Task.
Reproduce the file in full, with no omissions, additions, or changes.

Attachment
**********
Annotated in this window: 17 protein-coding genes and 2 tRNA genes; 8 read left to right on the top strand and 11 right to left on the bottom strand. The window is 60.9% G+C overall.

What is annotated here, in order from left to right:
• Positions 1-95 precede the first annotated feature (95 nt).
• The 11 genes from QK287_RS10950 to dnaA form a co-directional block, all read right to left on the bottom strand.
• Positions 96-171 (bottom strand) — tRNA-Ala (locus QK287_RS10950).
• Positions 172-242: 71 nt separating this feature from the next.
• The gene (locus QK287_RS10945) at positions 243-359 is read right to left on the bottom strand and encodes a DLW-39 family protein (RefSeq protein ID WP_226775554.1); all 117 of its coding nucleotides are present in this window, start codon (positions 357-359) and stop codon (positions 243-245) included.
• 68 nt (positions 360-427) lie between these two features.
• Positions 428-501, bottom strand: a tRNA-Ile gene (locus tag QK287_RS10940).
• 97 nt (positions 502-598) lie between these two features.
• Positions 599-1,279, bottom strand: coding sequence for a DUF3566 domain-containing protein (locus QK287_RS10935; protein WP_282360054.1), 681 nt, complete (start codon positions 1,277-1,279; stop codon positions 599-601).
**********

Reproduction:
Annotated in this window: 17 protein-coding genes and 2 tRNA genes; 8 read left to right on the top strand and 11 right to left on the bottom strand. The window is 60.9% G+C overall.

What is annotated here, in order from left to right:
• Positions 1-95 precede the first annotated feature (95 nt).
• The 11 genes from QK287_RS10950 to dnaA form a co-directional block, all read right to left on the bottom strand.
• Positions 96-171 (bottom strand) — tRNA-Ala (locus QK287_RS10950).
• Positions 172-242: 71 nt separating this feature from the next.
• The gene (locus QK287_RS10945) at positions 243-359 is read right to left on the bottom strand and encodes a DLW-39 family protein (RefSeq protein ID WP_226775554.1); all 117 of its coding nucleotides are present in this window, start codon (positions 357-359) and stop codon (positions 243-245) included.
• 68 nt (positions 360-427) lie between these two features.
• Positions 428-501, bottom strand: a tRNA-Ile gene (locus tag QK287_RS10940).
• 97 nt (positions 502-598) lie between these two features.
• Positions 599-1,279, bottom strand: coding sequence for a DUF3566 domain-containing protein (locus QK287_RS10935; protein WP_282360054.1), 681 nt, complete (start codon positions 1,277-1,279; stop codon positions 599-601).